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Waka Flocka Flame on Changing the Sound of Hip-Hop & Friendly Competition

The title to the album is Triple F Life: Friends, Fans, and Family what made you decide to name it that?

Because that’s what I live by [ever] since I started rappin’. The lifestyle I once lived, I could never go back there. If I can sum it up, it’s about friends, fans and family. Even when I make music for my friends, I make music for my fans and I make music for my family. But my family is more personal shit, more emotional shit. My friends, that shit is like flexin’, goin’ to the club, shit we like listenin’ to. Your fans, they love you for party and wild shit. So it’s all just mixin’ all three of them together and makin’ a good album.

You mentioned friends. Who are some people in the game that you’d consider friends?

My family. I’m gonna tell you why I can’t [really] say my friends. My family is the people that came with me on Earth when I was born. My friends? It’s hard to say who’s your friend ’cause I grew up with a group of niggas all my life and them niggas turned sour on me like out the blue. So you can’t call nobody your friend no more. I call niggas associates [or] good partners. It’s family, ain’t no friends. Friends is a kid’s title. That’s a little boy title, “My friend.” I can honestly say, though, that my friends are niggas that been there for me day one, still stuck here through thick and thin. I got friends I met three years ago that’s more solid friends that I had around me damn near all of my life. I could meet someone tomorrow they could be the best friend, then next year you can just fall out. Your friends, they got expiration dates. That’s what I call them. I got friends with expiration dates and I got solid friends.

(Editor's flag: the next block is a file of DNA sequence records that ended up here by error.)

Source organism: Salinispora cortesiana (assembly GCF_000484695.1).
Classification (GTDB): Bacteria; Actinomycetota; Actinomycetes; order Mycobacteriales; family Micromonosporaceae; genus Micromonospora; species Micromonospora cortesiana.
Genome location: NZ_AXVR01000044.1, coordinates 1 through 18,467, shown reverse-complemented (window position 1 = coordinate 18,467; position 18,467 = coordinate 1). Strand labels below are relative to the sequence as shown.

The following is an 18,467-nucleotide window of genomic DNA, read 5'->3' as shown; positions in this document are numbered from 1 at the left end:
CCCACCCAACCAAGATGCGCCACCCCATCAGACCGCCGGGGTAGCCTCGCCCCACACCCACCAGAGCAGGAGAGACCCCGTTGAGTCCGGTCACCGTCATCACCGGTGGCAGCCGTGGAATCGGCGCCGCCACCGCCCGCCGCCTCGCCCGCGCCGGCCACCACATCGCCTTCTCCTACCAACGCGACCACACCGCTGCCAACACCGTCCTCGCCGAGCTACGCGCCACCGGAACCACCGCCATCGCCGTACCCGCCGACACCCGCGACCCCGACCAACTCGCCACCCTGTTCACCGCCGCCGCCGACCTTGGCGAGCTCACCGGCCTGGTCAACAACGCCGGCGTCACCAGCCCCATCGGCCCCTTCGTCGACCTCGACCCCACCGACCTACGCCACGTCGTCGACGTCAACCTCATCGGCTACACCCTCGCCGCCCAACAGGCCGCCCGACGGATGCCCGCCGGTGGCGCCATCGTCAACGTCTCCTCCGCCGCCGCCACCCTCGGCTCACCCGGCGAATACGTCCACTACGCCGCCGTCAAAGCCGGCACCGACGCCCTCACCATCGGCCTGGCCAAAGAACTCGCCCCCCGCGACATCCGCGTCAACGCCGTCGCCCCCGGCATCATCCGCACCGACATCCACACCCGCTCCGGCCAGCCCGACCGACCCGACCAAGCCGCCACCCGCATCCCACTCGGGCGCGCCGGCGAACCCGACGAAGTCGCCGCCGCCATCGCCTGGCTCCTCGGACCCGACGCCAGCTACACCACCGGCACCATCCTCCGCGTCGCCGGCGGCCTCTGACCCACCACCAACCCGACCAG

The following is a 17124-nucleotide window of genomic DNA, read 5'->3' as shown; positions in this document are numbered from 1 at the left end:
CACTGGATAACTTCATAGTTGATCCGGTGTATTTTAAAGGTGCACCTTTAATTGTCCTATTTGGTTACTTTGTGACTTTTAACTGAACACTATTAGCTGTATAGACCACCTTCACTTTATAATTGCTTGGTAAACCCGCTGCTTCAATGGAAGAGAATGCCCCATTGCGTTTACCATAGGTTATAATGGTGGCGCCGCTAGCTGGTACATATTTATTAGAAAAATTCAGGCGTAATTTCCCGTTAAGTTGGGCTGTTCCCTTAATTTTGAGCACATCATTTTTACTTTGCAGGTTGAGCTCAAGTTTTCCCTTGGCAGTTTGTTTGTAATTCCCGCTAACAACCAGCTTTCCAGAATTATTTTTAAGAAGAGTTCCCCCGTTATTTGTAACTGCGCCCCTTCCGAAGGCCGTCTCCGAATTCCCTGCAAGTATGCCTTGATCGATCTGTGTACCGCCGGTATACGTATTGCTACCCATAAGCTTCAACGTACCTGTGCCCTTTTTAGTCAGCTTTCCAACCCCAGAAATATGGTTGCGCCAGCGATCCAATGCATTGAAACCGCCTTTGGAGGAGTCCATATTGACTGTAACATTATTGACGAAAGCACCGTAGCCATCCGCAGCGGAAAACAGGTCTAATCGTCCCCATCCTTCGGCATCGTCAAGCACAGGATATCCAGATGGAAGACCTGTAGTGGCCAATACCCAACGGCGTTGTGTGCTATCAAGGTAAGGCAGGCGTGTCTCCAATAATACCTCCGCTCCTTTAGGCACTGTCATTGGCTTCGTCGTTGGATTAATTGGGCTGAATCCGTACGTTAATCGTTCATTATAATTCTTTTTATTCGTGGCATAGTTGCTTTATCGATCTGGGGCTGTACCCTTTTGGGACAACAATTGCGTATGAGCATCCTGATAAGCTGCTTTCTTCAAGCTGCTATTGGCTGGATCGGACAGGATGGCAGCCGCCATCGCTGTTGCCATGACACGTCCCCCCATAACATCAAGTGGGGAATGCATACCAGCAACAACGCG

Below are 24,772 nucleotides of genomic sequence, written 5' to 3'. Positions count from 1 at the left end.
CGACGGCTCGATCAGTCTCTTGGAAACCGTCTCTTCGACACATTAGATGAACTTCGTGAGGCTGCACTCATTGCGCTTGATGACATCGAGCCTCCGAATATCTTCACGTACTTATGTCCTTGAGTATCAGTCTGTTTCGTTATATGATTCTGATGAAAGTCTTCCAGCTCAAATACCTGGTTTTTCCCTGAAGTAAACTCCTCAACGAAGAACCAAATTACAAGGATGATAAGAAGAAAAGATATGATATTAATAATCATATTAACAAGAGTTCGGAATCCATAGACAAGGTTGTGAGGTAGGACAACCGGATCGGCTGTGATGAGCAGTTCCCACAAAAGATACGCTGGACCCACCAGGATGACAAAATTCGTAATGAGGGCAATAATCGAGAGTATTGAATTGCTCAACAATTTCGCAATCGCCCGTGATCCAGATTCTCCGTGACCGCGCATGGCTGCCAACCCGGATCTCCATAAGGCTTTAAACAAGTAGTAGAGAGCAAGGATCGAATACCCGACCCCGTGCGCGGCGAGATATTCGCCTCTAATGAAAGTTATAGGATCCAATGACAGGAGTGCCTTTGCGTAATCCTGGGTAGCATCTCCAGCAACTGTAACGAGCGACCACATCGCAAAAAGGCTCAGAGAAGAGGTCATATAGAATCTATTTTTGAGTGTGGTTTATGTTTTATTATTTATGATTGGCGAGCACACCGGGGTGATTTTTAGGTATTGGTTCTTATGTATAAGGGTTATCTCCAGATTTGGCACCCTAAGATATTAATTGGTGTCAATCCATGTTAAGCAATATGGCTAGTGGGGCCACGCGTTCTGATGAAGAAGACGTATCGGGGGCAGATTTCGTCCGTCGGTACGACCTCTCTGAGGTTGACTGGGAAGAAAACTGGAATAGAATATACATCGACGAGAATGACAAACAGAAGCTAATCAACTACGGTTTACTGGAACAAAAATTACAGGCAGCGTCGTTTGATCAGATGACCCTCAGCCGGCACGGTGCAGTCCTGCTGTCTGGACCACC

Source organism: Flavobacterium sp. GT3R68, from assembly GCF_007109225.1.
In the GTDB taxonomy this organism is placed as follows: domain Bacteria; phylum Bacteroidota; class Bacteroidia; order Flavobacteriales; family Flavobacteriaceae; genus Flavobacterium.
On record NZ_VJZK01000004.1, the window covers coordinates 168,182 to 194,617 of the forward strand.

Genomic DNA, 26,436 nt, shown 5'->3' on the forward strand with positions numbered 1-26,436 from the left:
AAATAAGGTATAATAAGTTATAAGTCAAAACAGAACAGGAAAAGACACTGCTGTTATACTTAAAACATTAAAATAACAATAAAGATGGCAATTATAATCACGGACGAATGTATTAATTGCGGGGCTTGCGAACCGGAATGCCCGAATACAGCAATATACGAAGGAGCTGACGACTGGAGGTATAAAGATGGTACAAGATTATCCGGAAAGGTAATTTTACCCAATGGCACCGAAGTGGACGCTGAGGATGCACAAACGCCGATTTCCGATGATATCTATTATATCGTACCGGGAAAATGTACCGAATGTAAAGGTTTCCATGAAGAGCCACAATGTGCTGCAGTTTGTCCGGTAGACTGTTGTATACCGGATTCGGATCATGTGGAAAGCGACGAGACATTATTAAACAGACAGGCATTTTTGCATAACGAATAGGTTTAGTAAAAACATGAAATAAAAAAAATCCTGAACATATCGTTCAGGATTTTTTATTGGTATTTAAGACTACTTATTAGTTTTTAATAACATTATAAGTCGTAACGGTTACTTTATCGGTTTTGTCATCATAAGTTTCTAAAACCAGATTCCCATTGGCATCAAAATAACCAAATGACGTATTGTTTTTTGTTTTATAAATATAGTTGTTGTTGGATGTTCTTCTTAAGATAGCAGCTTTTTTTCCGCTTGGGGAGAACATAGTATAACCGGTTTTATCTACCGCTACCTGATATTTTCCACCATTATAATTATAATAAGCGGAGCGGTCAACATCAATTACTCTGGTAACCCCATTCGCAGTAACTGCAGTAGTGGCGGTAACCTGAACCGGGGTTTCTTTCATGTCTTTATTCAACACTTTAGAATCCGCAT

Now you closed Flockaveli with the controversial track, “Fuck This Industry.” Are you carrying that sort-of rebellious mood over to this new album? Or is it more celebratory?

This shit just like Flockaveli. Same shit. Fuck this industry. I don’t care nothin’ about no industry. I don’t care about no interviews, magazine covers, no fuckin’ TV shows. I’m not thinkin’ about none of that. Only thing I’m thinkin’ about is making good music, stayin’ on tour, feedin’ fans, signin’ autographs, takin’ pictures. That’s what it’s all its about.

What’s one of your favorite songs off the album?

The mood I’m in right now, “You Ain’t About That Life.” [However] “Power of the Pen” is my favorite song right now.

What’s that record about?

[That record] is just like expressing different shit that I got from the power of my pen. Just from words on the paper or words on the record it changes people’s opinion about you. The power of the pen could change your life [by] just expressions on a paper.

Are there any unlikely collabos on the album?

Yeah, I got a record with B.o.B. called “Fist Pump.”

Tell me about that one. Sounds interesting.